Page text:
Some people are planners; others are doers. And while doers appreciate the very necessary work of planners, more often than not, they don’t want to wait – they’re ready to jump in and get to work. The determination of doers is praiseworthy, no doubt, but without a well-laid plan in place to provide guidance, direction, clarification and purpose, doers can find themselves in a precarious situation.
In fact, one of the best ways to fail at completing customer deliverables is to fail to plan. Or, better yet, have your project manager take the time to develop a plan for your project and – once it’s signed off on – no one on the project team follows it, or worse, doesn’t even knows what it says. To say this is a less than ideal expenditure of resources – not only for the development of the project management plan, but also of the team performing the work – would be an understatement.
Project Management Plans That Work
Project management plans are an integral component to successful team performance if the plan: a) is done correctly, b) has input and buy-in from the project team, and c) is utilized throughout the duration of the project’s timeline. Developing a project management plan for the sake of having a plan is worthless.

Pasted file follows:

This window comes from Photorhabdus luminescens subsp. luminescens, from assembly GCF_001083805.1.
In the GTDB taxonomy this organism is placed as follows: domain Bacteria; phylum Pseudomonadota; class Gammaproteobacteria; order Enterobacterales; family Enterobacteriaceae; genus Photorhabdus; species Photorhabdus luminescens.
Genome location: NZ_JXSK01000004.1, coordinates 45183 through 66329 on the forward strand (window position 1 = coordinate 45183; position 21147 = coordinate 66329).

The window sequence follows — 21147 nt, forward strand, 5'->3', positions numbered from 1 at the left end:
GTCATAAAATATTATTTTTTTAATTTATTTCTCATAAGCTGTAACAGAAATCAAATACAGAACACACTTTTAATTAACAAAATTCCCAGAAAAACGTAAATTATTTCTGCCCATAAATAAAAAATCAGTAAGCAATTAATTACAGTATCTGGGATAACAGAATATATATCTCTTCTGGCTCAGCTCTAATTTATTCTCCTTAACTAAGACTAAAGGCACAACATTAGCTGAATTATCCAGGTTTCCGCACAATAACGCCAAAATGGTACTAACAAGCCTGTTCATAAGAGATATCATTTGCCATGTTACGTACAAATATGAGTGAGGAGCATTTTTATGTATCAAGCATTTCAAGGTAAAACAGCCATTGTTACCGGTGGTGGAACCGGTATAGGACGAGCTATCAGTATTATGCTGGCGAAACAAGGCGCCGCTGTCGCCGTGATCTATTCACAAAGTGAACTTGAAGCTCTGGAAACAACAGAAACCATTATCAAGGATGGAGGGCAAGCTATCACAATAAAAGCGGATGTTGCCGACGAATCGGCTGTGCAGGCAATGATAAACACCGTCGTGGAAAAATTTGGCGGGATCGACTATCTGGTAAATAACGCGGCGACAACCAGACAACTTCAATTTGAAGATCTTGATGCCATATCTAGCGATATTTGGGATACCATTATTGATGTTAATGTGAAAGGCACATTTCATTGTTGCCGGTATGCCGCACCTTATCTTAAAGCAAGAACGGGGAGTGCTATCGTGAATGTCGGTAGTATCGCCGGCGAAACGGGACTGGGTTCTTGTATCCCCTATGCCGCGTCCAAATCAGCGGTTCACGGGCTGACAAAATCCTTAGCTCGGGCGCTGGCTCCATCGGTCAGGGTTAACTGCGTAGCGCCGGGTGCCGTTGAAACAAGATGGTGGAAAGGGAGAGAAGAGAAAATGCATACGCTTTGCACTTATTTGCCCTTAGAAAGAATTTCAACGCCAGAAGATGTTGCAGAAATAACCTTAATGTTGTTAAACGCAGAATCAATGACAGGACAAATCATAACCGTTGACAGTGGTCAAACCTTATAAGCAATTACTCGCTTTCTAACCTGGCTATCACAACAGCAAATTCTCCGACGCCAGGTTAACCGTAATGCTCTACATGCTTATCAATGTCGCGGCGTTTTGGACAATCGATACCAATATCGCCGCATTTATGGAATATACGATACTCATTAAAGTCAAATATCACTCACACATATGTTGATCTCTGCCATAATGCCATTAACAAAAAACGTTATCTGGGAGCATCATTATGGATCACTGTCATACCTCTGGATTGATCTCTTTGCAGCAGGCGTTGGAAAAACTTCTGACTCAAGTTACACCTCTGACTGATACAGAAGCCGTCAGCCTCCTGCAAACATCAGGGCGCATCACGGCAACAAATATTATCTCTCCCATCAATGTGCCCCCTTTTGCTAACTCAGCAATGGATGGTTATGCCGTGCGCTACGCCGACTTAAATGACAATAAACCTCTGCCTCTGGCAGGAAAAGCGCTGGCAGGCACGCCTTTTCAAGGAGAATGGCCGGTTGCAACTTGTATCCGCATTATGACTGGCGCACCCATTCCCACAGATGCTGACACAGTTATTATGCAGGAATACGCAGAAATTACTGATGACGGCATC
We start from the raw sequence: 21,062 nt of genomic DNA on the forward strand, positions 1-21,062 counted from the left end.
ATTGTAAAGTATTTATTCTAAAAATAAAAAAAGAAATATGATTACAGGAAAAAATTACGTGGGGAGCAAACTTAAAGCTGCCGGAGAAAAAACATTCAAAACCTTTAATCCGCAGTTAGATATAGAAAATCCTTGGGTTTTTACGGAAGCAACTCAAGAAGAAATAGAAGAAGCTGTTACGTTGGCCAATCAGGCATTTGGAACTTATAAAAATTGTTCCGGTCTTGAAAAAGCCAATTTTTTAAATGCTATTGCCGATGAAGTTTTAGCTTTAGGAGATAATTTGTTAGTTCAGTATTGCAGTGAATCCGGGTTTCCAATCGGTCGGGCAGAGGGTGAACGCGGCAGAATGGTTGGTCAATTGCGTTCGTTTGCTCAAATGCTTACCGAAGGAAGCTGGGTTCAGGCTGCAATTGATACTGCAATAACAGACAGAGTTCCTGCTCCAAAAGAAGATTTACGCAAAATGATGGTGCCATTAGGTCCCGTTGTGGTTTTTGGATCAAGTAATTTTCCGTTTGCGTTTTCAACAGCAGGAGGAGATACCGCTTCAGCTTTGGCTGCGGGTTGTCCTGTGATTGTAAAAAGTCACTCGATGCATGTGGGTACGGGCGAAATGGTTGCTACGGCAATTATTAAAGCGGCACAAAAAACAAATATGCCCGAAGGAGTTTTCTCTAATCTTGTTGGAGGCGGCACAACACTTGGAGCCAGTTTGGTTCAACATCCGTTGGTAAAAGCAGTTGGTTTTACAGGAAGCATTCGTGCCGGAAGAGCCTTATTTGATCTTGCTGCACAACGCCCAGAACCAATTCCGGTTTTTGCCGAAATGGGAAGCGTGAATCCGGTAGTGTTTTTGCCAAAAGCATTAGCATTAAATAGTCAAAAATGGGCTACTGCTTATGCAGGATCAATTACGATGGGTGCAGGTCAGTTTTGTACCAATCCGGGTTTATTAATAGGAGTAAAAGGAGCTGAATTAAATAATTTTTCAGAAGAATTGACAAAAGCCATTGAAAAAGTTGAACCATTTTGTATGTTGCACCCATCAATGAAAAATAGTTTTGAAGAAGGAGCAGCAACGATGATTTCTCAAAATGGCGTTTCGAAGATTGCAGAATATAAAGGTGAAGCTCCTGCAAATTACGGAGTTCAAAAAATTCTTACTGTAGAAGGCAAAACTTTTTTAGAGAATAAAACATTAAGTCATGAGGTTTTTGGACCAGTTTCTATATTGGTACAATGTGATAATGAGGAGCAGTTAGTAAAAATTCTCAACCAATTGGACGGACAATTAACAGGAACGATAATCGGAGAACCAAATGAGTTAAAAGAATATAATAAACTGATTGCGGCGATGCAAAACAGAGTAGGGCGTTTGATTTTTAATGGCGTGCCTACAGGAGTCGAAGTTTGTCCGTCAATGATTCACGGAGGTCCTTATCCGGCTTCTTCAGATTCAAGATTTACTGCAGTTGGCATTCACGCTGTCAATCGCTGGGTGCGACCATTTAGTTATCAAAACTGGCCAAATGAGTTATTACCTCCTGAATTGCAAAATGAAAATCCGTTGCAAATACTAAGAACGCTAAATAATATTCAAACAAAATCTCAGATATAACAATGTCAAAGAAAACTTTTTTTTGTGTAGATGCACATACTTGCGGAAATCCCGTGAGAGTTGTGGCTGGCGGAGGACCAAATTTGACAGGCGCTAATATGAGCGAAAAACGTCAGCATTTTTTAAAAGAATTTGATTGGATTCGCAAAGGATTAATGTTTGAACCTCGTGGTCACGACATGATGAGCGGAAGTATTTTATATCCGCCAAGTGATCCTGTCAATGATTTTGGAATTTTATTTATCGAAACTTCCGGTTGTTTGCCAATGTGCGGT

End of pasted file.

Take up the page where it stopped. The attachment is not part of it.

Developing a project management plan for the sake of clear direction, purpose and expectation, however, is value. But how do you achieve a smarter project management plan? One that provides the direction, purpose and expectations via clear deliverables and milestones?
Involve Your Customers in the Process
Easier than one would think – all you have to do is ask! Talk to your customer. Spend the upfront time during the planning process to really understand their needs. Don’t assume that the statement of work or performance work statement you initially proposed against clearly defines what your customer actually wants. That’s not to say that the overall scope of work should differ from what you proposed (we’re certainly not advocating for scope creep or gold plating), but when you get down to defining the details of the work product – ask the customer what they want.
Based on what they want, is this something that is within scope, and can be delivered? Are their expectations realistic? Are they really communicating what they really want, or what they think they want? Equally important, and one many fail to ask, is what don’t they like? Did the previous contractor do something that they hated, but felt like they couldn’t change? Capture that and see if it’s something that can be resolved. Clarifying to this level of detail can save a lot of time and resources depleted on redoing work.
Thorough project management plans can be a challenge to develop, but focusing on a plan that has the customer as the central focus will help ensure that you’re addressing the work appropriately, allocating resources effectively, and managing expectations on both sides.
A smarter project management plan will help your team work smarter as well. But is it worth the effort? Absolutely.